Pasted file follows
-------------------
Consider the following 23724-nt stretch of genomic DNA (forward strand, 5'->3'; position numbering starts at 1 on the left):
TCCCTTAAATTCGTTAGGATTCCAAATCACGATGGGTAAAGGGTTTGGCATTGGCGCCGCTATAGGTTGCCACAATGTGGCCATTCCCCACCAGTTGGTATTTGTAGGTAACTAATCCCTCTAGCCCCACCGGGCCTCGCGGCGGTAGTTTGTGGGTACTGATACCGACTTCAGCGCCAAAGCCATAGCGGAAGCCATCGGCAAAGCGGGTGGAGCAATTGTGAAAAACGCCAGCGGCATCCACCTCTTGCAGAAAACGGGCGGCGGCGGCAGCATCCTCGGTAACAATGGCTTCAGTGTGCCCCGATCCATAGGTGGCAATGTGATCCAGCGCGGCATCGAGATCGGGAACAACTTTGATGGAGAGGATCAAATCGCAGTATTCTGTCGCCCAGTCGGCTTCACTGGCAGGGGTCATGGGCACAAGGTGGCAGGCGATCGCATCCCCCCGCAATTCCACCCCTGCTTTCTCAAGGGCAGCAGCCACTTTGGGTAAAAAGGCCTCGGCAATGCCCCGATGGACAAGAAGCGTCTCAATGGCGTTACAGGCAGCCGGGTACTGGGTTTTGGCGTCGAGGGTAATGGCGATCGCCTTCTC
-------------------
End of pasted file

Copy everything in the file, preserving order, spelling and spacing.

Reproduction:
Consider the following 23724-nt stretch of genomic DNA (forward strand, 5'->3'; position numbering starts at 1 on the left):
TCCCTTAAATTCGTTAGGATTCCAAATCACGATGGGTAAAGGGTTTGGCATTGGCGCCGCTATAGGTTGCCACAATGTGGCCATTCCCCACCAGTTGGTATTTGTAGGTAACTAATCCCTCTAGCCCCACCGGGCCTCGCGGCGGTAGTTTGTGGGTACTGATACCGACTTCAGCGCCAAAGCCATAGCGGAAGCCATCGGCAAAGCGGGTGGAGCAATTGTGAAAAACGCCAGCGGCATCCACCTCTTGCAGAAAACGGGCGGCGGCGGCAGCATCCTCGGTAACAATGGCTTCAGTGTGCCCCGATCCATAGGTGGCAATGTGATCCAGCGCGGCATCGAGATCGGGAACAACTTTGATGGAGAGGATCAAATCGCAGTATTCTGTCGCCCAGTCGGCTTCACTGGCAGGGGTCATGGGCACAAGGTGGCAGGCGATCGCATCCCCCCGCAATTCCACCCCTGCTTTCTCAAGGGCAGCAGCCACTTTGGGTAAAAAGGCCTCGGCAATGCCCCGATGGACAAGAAGCGTCTCAATGGCGTTACAGGCAGCCGGGTACTGGGTTTTGGCGTCGAGGGTAATGGCGATCGCCTTCTC